Stream 17: Street-Level Organizations and the Contested Politics and Practices of Refuge in Europe

Jonathan Miaz, Karen Breidahl and Evelyn Brodkin

Mass migrations posed a challenge to democratic states. With a rise of the number of asylum seekers in Europe in 2015 and 2016, and in the midst of anti-immigrant movements spreading across Europe, issues of refuge and border control have become politically fraught and increasingly contested. In this stream, we bring the perspective of street-level research and theory to an examination of these developments (Brodkin 2013, 2015; Lipsky 1980).

This stream seeks to facilitate a conversation among researchers interested in understanding how issues of migration and asylum take shape on the ground, mediated by the practices of street-level organizations (SLOs) that directly do the work of the state, managing mass migration and responding to appeals for refuge. Empirically and theoretically, this stream seeks to enlarge understanding of SLOs as mediators of both policies and politics (Brodkin 2013) and to explore their role in constructing the realities of asylum policy in everyday organizational life and the politics of migration and asylum, more broadly.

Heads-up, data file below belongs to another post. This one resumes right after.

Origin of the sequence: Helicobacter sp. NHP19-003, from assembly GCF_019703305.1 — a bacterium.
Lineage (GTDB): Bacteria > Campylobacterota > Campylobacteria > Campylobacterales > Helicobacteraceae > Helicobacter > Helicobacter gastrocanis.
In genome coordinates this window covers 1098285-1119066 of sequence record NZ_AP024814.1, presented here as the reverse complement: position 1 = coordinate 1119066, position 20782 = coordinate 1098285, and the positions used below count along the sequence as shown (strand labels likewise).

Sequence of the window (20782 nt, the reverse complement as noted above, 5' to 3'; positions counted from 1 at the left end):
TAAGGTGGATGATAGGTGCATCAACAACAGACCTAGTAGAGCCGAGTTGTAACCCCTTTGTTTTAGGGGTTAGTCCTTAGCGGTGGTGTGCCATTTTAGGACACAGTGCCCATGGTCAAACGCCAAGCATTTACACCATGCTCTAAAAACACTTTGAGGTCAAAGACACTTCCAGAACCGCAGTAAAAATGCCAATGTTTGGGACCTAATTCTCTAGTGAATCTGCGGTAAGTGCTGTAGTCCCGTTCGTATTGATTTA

Toward that goal, we invite papers that examine the role and practices of varieties of SLOs that mediate migration and asylum policies and politics, including public bureaucracies and state agencies as well as civil society organizations, advocacy groups, and contracted organizations (both NGOs and for-profit firms). Among the issues of interest are:

1. the street-level operation of legal and judicial systems — investigating procedures “from within” used to investigate asylum applications and decide who can get refuge.

2. the legal and quasi-legal activities of non-state charity and activist organizations that provide advocacy, legal help, and other services to asylum seekers.

3. the arrangements for and operations of public and private organizations that receive, ‘pre-integrate,’ and in various ways “manage” migrants and asylum-seekers awaiting legal decisions and manage the detention and deportation of those who have been denied legal residency status.

4. the effects of SLOs on the lived experiences of asylum-seekers, their attitudes, well-being, integration, and “re-integration” prospects.

The stream welcomes theoretical and empirical papers alike. We especially welcome proposals for papers that:

– present new research on SLOs involved in providing for the rights, accommodation, integration, welfare, and detention of asylum seekers and refugees.

– present new research related to the interaction between SLOs and migrants and how these interactions shape their lived experience, beliefs, attitudes, and/or wellbeing.

– extend theoretical understanding of SLOs as mediators of asylum politics.

Abstracts can be submitted through the online abstract submission system: